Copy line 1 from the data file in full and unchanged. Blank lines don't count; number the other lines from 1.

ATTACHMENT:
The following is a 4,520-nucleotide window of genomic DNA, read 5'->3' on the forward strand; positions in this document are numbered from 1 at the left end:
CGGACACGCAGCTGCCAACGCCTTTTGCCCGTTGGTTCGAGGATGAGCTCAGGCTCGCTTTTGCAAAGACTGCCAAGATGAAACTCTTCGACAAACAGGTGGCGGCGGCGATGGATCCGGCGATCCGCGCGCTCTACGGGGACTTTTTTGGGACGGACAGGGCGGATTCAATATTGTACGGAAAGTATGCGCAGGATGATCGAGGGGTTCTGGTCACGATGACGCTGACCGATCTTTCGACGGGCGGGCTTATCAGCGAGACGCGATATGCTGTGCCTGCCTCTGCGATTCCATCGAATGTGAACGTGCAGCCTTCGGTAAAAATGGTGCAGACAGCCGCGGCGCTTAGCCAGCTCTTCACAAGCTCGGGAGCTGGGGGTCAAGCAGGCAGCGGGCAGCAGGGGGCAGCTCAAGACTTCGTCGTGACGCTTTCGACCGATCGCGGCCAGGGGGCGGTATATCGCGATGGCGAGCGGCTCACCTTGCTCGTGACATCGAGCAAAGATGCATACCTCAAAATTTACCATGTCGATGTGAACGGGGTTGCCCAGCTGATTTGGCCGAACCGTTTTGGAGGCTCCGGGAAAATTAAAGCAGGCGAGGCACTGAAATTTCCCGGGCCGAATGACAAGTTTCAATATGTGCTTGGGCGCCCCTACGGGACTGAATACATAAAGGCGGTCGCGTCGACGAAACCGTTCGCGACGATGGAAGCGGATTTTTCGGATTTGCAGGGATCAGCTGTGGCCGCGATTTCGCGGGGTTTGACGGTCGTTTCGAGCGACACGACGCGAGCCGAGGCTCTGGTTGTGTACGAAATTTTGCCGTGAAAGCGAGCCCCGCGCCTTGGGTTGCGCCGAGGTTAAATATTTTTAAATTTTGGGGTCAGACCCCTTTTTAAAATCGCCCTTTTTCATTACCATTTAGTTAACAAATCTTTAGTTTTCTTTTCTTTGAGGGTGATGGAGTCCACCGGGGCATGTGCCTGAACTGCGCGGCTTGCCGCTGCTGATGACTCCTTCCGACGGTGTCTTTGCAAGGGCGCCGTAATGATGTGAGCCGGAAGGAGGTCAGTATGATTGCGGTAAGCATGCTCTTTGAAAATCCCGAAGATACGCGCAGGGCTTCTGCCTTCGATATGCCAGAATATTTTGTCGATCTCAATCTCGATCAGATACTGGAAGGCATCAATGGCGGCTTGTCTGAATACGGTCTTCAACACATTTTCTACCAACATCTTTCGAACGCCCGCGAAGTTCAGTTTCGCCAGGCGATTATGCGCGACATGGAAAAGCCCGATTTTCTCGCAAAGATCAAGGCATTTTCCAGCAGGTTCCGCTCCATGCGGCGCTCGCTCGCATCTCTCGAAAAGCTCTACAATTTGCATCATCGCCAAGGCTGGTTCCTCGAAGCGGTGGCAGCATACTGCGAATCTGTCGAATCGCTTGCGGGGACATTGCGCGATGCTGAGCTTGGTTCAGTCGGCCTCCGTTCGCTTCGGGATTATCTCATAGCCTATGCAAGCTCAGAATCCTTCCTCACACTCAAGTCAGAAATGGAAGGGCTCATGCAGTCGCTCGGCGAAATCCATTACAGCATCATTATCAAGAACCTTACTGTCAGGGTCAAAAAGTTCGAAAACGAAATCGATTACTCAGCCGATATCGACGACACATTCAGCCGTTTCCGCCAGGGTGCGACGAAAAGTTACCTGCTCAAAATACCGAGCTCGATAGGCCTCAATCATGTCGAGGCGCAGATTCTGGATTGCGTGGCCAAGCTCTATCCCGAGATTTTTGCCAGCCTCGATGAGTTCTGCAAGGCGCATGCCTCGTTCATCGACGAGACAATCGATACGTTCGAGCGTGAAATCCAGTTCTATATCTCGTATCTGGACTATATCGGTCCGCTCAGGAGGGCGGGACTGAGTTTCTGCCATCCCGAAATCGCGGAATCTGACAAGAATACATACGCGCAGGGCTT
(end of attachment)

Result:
The following is a 4,520-nucleotide window of genomic DNA, read 5'->3' on the forward strand; positions in this document are numbered from 1 at the left end: